Once upon a time a few weeks ago I conducted an interview via Skype with Jeremy Whitley & Jason Strutz of Firetower Studios. Those of you that will have listened to it may have noticed that when we began to discuss Jeremy’s other book, Princeless (which he is currently writing for Action Lab comics), the sound quality of the interview deteriorated & by the end everyone sounded like they were trying to have a discussion in a vast underground cave, despite the fact that nobody was spelunking at the time of the interview. To be perfectly honest I have no idea why this happened, however Jeremy was very understanding & was nice enough to grant me the opportunity of doing a print interview regarding the book which can be found below. In the interview Jeremy discusses benefits of working with a great artist, how he feels about the range of books aimed at the female market & gives sage advice for people looking to break into the comic book industry. Enjoy.
Jon: So, sell me Princeless. Obviously I’ve read it, so I’m sold on it already, but for the benefit of our readers out there tell me about the book
Jeremy: Princeless is a story about a princess who’s tired of waiting to be rescued and decides to save herself. It’s a book for girls who aren’t content to sit around and be rescued and want to have their own adventures. Adrienne is on a quest not just to claim her own independence but to save her sisters as well, with the help of her guardian dragon, Sparky.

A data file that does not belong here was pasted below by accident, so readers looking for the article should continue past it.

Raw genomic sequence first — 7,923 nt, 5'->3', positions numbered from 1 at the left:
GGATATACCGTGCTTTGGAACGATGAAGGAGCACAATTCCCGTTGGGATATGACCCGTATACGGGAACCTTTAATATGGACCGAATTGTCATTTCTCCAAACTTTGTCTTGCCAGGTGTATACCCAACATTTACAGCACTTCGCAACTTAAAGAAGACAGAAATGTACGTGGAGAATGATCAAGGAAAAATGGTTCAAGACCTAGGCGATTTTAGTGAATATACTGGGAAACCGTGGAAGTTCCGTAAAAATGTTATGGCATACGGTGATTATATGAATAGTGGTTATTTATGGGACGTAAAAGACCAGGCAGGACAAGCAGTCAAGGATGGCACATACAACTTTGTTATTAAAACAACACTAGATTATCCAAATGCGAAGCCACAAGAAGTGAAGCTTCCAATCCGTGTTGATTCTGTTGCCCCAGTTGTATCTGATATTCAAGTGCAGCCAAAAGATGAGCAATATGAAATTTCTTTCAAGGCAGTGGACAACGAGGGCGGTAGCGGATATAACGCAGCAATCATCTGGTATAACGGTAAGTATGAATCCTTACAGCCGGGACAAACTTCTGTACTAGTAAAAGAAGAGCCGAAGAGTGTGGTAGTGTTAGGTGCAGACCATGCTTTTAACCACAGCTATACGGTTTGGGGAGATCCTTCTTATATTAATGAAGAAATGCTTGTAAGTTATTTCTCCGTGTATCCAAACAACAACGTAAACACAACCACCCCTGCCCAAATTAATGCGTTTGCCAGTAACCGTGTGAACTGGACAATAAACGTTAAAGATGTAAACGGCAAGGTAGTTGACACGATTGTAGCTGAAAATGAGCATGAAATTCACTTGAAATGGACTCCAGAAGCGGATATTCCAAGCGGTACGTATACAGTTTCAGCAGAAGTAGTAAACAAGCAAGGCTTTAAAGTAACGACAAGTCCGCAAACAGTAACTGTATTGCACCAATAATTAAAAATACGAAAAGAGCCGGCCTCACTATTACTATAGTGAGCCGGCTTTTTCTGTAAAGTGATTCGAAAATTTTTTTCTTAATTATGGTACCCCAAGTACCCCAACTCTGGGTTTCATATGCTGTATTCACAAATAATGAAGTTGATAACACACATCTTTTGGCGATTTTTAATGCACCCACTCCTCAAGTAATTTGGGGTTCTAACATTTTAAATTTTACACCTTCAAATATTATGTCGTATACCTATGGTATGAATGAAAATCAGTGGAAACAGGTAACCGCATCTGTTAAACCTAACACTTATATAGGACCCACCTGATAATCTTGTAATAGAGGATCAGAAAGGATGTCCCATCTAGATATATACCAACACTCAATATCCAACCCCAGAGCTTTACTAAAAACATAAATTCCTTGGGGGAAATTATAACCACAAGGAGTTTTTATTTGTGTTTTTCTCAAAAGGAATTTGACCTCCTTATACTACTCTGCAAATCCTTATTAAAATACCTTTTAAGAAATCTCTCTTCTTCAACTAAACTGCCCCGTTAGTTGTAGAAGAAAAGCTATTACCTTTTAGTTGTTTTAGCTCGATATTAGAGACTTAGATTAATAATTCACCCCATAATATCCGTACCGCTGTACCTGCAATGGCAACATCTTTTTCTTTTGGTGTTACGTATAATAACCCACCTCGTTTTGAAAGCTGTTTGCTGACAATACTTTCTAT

Whereas your previous book, The Order of Dagonet, is published through your own Firetower Studios, Princeless is being released through Action Lab Comics. Can you tell me how that came about & a little about how you’ve found the experience so far?
Well, a bit more than a year ago I first started Princeless with another artist and we had one issue ready to go. I happened to sit next to Dave Dwonch of Action Lab at Heroes Con and at the end of the show we did the ceremonial book exchange. Well, one day Dave sent me an email saying how much he liked the idea of Princeless and how he wished he got to work on a book like that. Since then the original artist and I had gone through a falling out, so I had no one to work on the book. I got up with Dave who hooked me up with Action Lab and a fantastic artist in Mia Goodwin.
As far as how it is working with Action Lab… I had self-published everything before so I was a bit nervous about having a company with editors and a creative director and so on, but Action Lab have been fantastic. They have done a lot to promote the book and have been very responsive to everything I’ve wanted for the book. Honestly, while they don’t exactly have the facilities to put out the number of books that someone like Image does, I would definitely recommend them to any creators who have something they really want to see published.
Mia’s artwork certainly contributes a lot to Princeless’ charm. While the script for the first issue has remained pretty much the same as it was before, has working with a new artist made it possible for you to explore new ideas in the book that you previously hadn’t considered?
As you say, the initial script for the first issue didn’t change much, but working with an artist like Mia has opened up all sorts of possibilities. She brings a lot of her own ideas to the table and a lot of those are fantastic. It’s great to have an artist who is excited about being part of the book. Mia is never willing to settle for something that’s just ok when she can knock it out of the park. It’s given me a lot of confidence in writing the series going forward that I have an artist who can really bring the story to life. I love seeing illustrated pages of a story I’m still writing, because those pages just add further to the inspiration I have in writing it.